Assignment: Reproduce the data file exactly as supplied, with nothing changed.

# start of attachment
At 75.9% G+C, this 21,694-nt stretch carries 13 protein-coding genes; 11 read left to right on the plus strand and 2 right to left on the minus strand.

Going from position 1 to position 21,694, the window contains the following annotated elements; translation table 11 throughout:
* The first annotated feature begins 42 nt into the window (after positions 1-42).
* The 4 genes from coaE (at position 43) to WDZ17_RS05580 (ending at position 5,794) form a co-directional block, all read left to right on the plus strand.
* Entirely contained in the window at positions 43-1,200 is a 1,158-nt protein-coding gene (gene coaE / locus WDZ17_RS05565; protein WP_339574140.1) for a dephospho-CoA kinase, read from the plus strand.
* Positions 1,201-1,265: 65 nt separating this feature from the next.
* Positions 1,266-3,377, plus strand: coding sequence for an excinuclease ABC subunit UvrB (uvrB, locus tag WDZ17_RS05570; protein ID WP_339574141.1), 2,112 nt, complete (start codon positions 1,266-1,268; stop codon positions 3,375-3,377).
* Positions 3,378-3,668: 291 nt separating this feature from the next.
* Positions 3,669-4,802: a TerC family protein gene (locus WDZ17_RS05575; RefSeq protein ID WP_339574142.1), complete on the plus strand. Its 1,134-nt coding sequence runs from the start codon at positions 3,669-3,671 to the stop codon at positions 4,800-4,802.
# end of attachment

At 75.9% G+C, this 21,694-nt stretch carries 13 protein-coding genes; 11 read left to right on the plus strand and 2 right to left on the minus strand.

Going from position 1 to position 21,694, the window contains the following annotated elements; translation table 11 throughout:
* The first annotated feature begins 42 nt into the window (after positions 1-42).
* The 4 genes from coaE (at position 43) to WDZ17_RS05580 (ending at position 5,794) form a co-directional block, all read left to right on the plus strand.
* Entirely contained in the window at positions 43-1,200 is a 1,158-nt protein-coding gene (gene coaE / locus WDZ17_RS05565; protein WP_339574140.1) for a dephospho-CoA kinase, read from the plus strand.
* Positions 1,201-1,265: 65 nt separating this feature from the next.
* Positions 1,266-3,377, plus strand: coding sequence for an excinuclease ABC subunit UvrB (uvrB, locus tag WDZ17_RS05570; protein ID WP_339574141.1), 2,112 nt, complete (start codon positions 1,266-1,268; stop codon positions 3,375-3,377).
* Positions 3,378-3,668: 291 nt separating this feature from the next.
* Positions 3,669-4,802: a TerC family protein gene (locus WDZ17_RS05575; RefSeq protein ID WP_339574142.1), complete on the plus strand. Its 1,134-nt coding sequence runs from the start codon at positions 3,669-3,671 to the stop codon at positions 4,800-4,802.